Why do you shoot? It’s a vital question every photographer must ask herself regularly and answer unapologetically. For Jennifer Keenan Giliberto, the answer came in the form of a calling to bring attention to the devastation of brain cancer and manifested itself through 20 months photographing newlyweds Josh and Jenna as they endured Josh’s diagnosis with the disease, his treatment, the birth of their first child and Josh’s death at 41. “There are a lot of cancers that receive a lot of research and funding,” says Jennifer. “And somehow we still don’t have answers to brain cancer. I hope Josh’s life makes a difference.”
Jennifer’s courage in mounting the project was tested repeatedly as she sought near-impossible access, stood her ground against stipulations that might undermine its integrity, and photographed in markedly uncontrollable conditions. The result is a stunning photographic documentary that will make a difference.
Whether you shine light on a cause, tell an untold story, or explore a burning interest, embarking on a documentary project is a fulfilling and transformative endeavor. “You have to be compassionate to a fault, passionate about your subject matter, tenacious, tireless, willing to talk to anybody from any walk of life, and do pretty much anything to finish,” advises documentary filmmaker Amy Nicholson.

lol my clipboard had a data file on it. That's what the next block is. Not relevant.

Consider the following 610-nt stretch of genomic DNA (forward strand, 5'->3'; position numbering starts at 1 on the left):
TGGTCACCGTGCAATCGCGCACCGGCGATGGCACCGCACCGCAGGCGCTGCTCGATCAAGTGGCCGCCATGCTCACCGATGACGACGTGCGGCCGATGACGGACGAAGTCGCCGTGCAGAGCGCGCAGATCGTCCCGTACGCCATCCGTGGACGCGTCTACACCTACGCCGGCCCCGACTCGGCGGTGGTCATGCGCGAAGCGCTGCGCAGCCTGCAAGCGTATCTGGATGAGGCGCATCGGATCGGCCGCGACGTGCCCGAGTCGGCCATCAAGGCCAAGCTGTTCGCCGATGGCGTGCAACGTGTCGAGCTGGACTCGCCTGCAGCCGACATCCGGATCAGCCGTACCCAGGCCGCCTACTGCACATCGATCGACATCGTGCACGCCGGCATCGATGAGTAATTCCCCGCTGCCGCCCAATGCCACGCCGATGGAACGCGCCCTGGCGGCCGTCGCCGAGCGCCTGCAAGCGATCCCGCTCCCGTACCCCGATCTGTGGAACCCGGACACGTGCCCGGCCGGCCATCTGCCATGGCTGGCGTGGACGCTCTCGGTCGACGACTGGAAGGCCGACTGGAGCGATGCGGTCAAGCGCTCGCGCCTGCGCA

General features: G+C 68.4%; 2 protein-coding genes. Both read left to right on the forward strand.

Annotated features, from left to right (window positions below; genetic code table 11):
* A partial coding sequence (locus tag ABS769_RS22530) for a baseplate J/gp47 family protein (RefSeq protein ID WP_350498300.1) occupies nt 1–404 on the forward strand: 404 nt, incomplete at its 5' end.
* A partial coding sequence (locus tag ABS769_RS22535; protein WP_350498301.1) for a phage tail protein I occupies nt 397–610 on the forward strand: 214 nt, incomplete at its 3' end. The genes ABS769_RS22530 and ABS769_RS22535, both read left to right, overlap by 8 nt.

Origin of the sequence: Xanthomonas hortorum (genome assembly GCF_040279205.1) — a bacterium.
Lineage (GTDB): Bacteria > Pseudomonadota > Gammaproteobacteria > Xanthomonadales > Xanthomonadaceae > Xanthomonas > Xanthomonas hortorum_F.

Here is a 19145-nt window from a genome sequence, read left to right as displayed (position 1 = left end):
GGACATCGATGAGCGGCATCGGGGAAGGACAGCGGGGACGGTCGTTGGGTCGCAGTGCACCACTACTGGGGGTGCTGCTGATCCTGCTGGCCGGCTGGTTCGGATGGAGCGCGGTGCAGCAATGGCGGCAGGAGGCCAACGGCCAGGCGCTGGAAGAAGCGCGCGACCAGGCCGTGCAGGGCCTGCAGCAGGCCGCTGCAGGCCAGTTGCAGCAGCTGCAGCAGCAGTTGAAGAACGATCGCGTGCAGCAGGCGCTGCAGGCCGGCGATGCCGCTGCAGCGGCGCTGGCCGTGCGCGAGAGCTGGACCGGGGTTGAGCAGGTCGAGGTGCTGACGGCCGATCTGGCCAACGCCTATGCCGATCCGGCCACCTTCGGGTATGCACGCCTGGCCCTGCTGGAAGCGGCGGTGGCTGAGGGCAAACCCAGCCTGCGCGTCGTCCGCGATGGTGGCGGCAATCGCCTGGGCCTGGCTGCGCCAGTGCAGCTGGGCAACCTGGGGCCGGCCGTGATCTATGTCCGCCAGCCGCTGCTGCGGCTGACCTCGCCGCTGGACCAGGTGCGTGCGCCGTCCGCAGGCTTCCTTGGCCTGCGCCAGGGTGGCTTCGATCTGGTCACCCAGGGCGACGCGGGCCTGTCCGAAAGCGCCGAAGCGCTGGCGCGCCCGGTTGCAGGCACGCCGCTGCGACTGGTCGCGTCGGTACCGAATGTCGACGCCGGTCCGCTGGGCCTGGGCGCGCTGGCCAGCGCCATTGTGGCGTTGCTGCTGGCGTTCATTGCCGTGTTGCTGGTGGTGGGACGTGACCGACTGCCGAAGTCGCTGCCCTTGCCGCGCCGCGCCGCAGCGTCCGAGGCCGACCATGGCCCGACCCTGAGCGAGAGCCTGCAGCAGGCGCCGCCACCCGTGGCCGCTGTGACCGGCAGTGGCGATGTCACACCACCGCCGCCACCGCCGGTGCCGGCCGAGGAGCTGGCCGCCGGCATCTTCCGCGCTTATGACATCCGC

Documentary photography is also a way to create your own artistic opportunity. You alone determine the subject matter, the aesthetic and the project parameters — including when to begin. And we hope it’s soon. Your photography is powerful enough to tell an important story and to change lives. And invariably, as Jennifer discovered, one of those lives transformed will be your own.
IN THIS ISSUE:
- 116 pages, full color, perfect bound
- Honoring the beauty and truth of special needs kids
- The freshest crop of cameras
- How to help couples connect by Sonia Bourdon
- Ngoc Minh Ngo’s glorious garden party
- The Essence with Jen Huang
- Tell an important story with your photography
- Celebrating Real Moms
- Sharon Montrose’s thriving animal prints